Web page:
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Results 1 to 10 of 24
  1. Default German Ram Pairing Help

    0 Not allowed!
    I have 4 german rams, 2 male 2 female. They haven't paired up yet though and I'm a little lost on what to do. Sometimes the males chase the females, other times they hangout as a group, other times they split into two m/f pairs. I've had them for 2 months, the males have grown tremendously and are about 1.5-2 inch, the females have grown a little and are about 1.5 inch. My thought was they are too young to breed yet, despite showing some vibrant colors, what do you guys think?

  2. #2


    0 Not allowed!
    I think you're asking for trouble. How big is your tank? The GBRs are nearing maturity and when they reach it, watch out. They'll become much more aggressive with the females and each other. They may or may not choose a mate, but having two males in your tank is going to stress things out quite a bit. If anything, there should be one male and 2 female, so there's a better chance at pairing. They're going to become very territorial.

    I would take one of the males back.
    Adventures in Aquaria - The KevinVA Story

    When in doubt, ask yourself... W.W.L.S (What would Lee Say)?

  3. Default

    0 Not allowed!
    29 gallon, it is heavily planted. Having two males will increase chances of them pairing, the competition will force the best two together i thought.

  4. Default

    0 Not allowed!
    I don't have much experience but I agree with Kevin with 1 male to 2 female. I have to say though that I don't think a 29 is big enough for more then one GBR unless its paired.
    20 gallon tall: empty
    29 gallon: moderately planted with 9 bloodfin tetra, 1 german blue ram, 11 glow light tetra and 1 BNP
    10 gallon QT: empty

  5. Default

    0 Not allowed!
    Can anyone explain the theory behind 1m/2f instead of 2/2? , and I'm trying to achieve a pair not keep them in there... I have a cycled breeding tank ready for the pair that comes out.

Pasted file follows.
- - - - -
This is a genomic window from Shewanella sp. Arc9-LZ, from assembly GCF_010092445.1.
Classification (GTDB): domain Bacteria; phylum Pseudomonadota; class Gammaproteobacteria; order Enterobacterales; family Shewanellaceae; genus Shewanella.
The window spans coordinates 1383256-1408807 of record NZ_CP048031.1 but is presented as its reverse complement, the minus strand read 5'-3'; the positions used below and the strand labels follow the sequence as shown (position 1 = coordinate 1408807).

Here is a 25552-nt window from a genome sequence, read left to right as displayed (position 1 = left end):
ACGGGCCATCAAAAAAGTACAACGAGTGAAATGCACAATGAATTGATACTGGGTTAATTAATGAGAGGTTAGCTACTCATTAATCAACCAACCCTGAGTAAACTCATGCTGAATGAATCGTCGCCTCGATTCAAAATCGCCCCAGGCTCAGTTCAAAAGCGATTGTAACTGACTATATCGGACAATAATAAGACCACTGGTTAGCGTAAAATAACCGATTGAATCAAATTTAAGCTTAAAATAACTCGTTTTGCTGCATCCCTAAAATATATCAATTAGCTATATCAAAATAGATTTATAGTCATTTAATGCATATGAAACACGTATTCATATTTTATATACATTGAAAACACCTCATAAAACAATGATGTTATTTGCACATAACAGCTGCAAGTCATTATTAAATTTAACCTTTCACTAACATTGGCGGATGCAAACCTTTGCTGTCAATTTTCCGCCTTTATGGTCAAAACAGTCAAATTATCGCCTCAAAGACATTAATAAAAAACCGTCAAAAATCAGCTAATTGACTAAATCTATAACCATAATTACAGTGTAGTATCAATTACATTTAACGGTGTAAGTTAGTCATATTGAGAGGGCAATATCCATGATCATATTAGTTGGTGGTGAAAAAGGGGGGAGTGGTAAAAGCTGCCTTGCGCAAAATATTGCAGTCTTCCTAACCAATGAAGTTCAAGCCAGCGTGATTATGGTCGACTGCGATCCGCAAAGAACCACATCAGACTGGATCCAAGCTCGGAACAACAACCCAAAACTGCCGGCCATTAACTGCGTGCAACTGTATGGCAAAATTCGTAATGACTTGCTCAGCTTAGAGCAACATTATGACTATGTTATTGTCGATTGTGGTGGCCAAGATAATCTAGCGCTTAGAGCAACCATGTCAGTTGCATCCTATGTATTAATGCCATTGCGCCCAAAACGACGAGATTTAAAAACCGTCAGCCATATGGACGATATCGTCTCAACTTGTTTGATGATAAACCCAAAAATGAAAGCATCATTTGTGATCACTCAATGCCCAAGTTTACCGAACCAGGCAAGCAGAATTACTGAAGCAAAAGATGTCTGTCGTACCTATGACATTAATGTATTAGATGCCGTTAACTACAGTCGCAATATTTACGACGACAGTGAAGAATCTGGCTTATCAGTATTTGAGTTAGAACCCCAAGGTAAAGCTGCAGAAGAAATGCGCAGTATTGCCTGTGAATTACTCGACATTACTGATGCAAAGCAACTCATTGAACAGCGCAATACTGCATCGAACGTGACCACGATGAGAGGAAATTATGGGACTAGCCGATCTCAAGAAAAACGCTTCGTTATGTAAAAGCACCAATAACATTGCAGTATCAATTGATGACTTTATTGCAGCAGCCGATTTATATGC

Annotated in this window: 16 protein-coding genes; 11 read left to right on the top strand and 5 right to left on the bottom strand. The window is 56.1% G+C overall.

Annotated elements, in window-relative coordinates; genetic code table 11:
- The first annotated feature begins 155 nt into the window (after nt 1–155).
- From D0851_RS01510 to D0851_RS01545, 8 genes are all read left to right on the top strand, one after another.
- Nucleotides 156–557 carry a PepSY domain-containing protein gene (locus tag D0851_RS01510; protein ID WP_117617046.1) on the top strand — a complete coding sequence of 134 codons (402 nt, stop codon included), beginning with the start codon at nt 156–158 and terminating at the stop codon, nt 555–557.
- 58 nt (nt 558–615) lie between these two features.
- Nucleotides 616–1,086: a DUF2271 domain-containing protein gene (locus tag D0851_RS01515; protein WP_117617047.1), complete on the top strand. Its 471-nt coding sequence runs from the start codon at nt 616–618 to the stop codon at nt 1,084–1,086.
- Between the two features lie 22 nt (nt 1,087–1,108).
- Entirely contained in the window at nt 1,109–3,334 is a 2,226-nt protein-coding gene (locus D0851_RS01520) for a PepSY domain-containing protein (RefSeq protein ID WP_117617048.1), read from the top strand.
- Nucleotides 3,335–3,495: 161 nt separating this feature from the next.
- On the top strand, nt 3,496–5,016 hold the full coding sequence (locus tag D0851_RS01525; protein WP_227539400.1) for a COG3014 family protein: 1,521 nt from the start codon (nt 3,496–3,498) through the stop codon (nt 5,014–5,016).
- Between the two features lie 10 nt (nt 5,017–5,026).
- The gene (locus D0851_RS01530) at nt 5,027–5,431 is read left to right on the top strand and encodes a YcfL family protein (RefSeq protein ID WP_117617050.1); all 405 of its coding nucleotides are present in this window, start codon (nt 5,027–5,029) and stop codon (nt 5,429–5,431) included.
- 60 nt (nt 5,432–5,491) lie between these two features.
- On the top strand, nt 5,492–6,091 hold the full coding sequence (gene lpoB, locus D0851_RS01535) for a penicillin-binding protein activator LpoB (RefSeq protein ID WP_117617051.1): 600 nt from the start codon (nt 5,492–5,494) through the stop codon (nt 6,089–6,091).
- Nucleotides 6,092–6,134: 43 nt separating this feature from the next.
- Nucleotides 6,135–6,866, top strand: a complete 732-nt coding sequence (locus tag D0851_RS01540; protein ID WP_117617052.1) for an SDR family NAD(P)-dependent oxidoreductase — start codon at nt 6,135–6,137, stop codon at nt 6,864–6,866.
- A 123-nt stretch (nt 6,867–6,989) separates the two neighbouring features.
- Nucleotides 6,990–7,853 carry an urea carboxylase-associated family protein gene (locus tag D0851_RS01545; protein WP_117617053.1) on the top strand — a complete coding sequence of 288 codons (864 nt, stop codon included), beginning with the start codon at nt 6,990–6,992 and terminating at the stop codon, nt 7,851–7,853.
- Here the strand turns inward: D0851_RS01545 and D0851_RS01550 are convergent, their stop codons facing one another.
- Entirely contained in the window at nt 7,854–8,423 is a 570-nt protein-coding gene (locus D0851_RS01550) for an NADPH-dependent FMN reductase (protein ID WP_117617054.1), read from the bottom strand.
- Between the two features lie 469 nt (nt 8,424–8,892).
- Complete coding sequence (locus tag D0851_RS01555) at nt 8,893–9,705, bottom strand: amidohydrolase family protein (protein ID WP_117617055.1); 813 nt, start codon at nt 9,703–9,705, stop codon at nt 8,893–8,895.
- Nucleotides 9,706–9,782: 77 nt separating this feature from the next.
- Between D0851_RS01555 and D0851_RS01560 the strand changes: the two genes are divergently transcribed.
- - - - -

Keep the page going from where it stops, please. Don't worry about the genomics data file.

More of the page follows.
6. #6


    0 Not allowed!
    My understanding about the 1m/2f rule is 2 fold. One is that, the males will chase and harass the females. If there is only one male, that means at least one female is always getting a break. Ideally this would keep the male from absolutely harassing one of them to death by giving him 2 targets.

    Also it eliminates the possibility of aggression between the two males.
    10 gallon live planted aquarium with 6 neons
    90 gallon fw community in progress

  7. Default

    0 Not allowed!
    I don't see any over due stress , plenty of hiding places, the males sometimes do a kind of stand -off thing but nothing serious, could this stocking ratio be really what's slowing the pairing process? You guys don't think age?

  8. #8


    0 Not allowed!
    When they become mature, they'll begin courting and become much more territorial. You might not see aggression while you're watching them, but it'll probably be happening.
    Adventures in Aquaria - The KevinVA Story

    When in doubt, ask yourself... W.W.L.S (What would Lee Say)?

  9. Default

    0 Not allowed!
    so you want me to remove one male, and that will make them pair...

  10. #10


    0 Not allowed!
    There's never a guarantee that they'll pair. You'll have a better survival shot, if you remove one of the males. Then, there will be two females for the one male to choose from and mate with. If a pairing does occur, you'll want to remove the unpaired female.
    Adventures in Aquaria - The KevinVA Story

    When in doubt, ask yourself... W.W.L.S (What would Lee Say)?

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